US coronavirus: Country sees its first statewide stay-at-home order as reported cases jump past 13,000

“Just a nod and a look saying ‘hey, maybe you should reconsider being out there on the beach,'” the governor said.

“There’s a social contract here. People I think recognize the need to do more and to meet this moment,” Newsom said. “People will self-regulate their behavior, they’ll begin to adjust and adapt as they have been quite significantly.”

The order came hours after President Donald Trump announced efforts were underway to create a vaccine for the virus, also adding the Food and Drug Administration (FDA) was reviewing drugs approved for other uses as potential treatment.

But one of the country’s top health official says there’s still “no magic drug out there right now” and the best practice for Americans as of now still remains to avoid crowds.

“We’ve really got to adhere to the physical separation,” Dr. Anthony Fauci, with the National Institutes of Health, said Thursday. “You know them well now. Avoiding crowds, stay out bars, stay out of restaurants, stay out of places where there is a congregation of people.”

Other leaders stay away from similar orders

San Francisco paved the way for orders directing residents to stay put. Throughout California, similar directives went into effect by multiple counties this week, leading to the governor’s sweeping measures.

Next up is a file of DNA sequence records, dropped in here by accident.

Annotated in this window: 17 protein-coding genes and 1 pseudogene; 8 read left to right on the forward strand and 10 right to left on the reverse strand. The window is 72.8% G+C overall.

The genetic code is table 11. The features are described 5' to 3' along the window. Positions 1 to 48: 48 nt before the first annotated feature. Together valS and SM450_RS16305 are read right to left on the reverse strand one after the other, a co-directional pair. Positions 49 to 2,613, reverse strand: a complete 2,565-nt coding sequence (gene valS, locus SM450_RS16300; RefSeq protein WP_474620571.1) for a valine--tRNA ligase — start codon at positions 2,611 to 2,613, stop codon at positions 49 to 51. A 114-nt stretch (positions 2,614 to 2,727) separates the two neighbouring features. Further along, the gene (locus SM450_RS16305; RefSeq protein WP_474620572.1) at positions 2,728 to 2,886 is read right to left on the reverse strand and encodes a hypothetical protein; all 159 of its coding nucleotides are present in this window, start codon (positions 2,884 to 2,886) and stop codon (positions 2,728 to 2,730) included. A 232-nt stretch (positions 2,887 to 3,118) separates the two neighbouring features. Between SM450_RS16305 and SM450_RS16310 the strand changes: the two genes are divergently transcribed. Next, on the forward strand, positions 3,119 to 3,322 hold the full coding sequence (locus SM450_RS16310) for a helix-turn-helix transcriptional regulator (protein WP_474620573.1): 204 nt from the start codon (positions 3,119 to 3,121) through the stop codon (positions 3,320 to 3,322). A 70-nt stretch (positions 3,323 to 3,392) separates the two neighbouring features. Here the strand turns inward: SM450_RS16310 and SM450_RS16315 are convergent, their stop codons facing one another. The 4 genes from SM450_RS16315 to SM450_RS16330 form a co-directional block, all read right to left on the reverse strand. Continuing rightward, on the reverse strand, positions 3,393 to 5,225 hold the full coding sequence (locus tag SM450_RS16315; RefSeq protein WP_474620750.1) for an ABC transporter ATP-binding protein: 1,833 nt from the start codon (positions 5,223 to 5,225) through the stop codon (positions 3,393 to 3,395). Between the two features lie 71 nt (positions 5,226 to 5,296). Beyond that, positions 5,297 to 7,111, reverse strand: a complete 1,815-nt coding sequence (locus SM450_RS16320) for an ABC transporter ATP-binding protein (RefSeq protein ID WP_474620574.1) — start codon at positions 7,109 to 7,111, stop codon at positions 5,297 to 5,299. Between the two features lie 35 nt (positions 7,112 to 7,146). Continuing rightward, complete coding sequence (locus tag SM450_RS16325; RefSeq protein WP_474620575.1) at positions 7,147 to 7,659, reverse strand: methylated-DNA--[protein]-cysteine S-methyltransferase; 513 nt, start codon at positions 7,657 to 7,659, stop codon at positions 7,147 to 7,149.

The orders still allow residents to step outside — as long as they are practicing social distancing — as well as take care of essential needs like grocery shopping, getting gas and picking up medications.

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Meanwhile, in New York — where at least 5,298 people have tested positive for the virus and 32 have died — Gov. Andrew Cuomo has refrained from issuing similar orders but has encouraged residents to stay home.

“We are at near panic levels, so what you say and how you communicate is very important,” he told CNN Thursday. “Should everybody stay at home? Of course. Are we imprisoning people? No.”

The remarks came days after New York City Mayor Bill de Blasio told residents to prepare for a shelter-in-place order.

Georgia Gov. Brian Kemp also announced Thursday he wasn’t issuing a statewide mandatory quarantine or ordering businesses to close.

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“To stop the spread of coronavirus, we must follow the guidance from federal and state health organizations and leaders: regularly wash your hands, practice social distancing, protect the elderly and chronically ill, and stay home, especially if you are sick,” Kemp said.

The governor said Thursday he was encouraged by news coming out of the White House that “vaccine development and anti-viral therapies are moving quicker than I originally expected.”

FDA: Treatment options will likely take months

Trump said Thursday the federal government had “slashed red tape” to fast-track the developments of vaccines and therapies for the virus, adding there were clinical trials underway testing treatment.

“We’ve had some really good promise,” he said.

“We have a couple that we’re in really good shape on. And that’s for immediate delivery. Immediate, like as fast as we can get it. The FDA has also approved compassionate use for a significant number of patients,” Trump added.